In absolute terms, the number of commercial flights stood at 383,720 in December 2021, compared with 166,990 in December 2020 and 504,270 in December 2019.
The air transport industry has been slowly recovering throughout 2021. Although the first months of 2021 showed no signs of recovery: January (-68 percent compared with same month in 2019), February (-73 percent), March (-71 percent) and April (-70 percent), the situation started to change in May (-67 percent), June (-54 percent) and August (-31 percent). September saw a small dip (-33 percent), but October (-30 percent), November (-26 percent) and December (-24 percent) saw the closest return to pre-pandemic figures yet.
The EU countries with the lowest decreases in commercial flights in December 2021 were Croatia (-6 percent compared with December 2019), Greece (-8 percent) and Cyprus (-9 percent). In contrast, flights decreased by more than 40 percent only in Czechia and Austria (both -41 percent). The rest recorded decreases of less than a third.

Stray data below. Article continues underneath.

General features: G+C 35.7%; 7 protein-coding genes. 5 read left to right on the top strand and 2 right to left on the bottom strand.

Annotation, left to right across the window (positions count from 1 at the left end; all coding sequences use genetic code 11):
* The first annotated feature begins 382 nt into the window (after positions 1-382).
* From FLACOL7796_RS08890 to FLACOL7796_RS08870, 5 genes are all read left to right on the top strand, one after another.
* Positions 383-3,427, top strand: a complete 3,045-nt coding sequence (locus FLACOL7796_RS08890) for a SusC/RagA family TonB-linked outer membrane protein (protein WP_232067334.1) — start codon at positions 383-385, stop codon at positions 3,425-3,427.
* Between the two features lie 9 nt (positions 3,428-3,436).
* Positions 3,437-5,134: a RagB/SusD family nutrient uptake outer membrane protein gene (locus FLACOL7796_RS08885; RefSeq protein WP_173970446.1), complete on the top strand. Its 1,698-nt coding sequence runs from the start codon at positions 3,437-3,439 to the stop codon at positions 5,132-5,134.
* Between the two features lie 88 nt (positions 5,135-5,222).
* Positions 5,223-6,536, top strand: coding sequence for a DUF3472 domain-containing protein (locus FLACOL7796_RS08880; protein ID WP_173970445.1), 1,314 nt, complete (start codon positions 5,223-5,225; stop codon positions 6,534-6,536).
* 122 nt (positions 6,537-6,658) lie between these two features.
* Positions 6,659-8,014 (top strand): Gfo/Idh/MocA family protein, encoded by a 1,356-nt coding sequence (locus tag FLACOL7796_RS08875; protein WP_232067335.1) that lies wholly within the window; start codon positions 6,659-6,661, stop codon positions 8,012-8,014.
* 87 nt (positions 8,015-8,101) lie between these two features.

Overall, when comparing 2019 with 2021, the country showing the most signs of recovery in terms of number of commercial flights was Greece (-29 percent), followed by Cyprus (-38 percent) and Luxembourg (-39 percent). On the other hand, Ireland showed the least signs of recovery (-64 percent), followed by Slovenia and Czechia (both -62 percent).
Furthermore, some EU airports recorded increases in the number of commercial flights compared with 2019. The largest increases in the number of commercial flights were recorded in Berlin Brandeburg (+13 521, +16 percent), Liege (+6 972, +21 percent) and Paris Le Bourget (+2 715, +8 percent). At the other end of the scale, the largest decreases in the number of commercial flights were recorded in major European air transport hubs: München (-261 020, -64 percent), Frankfurt/Main (-250 712, -49 percent) and Paris Charles de Gaulle (-247 959, -50 percent).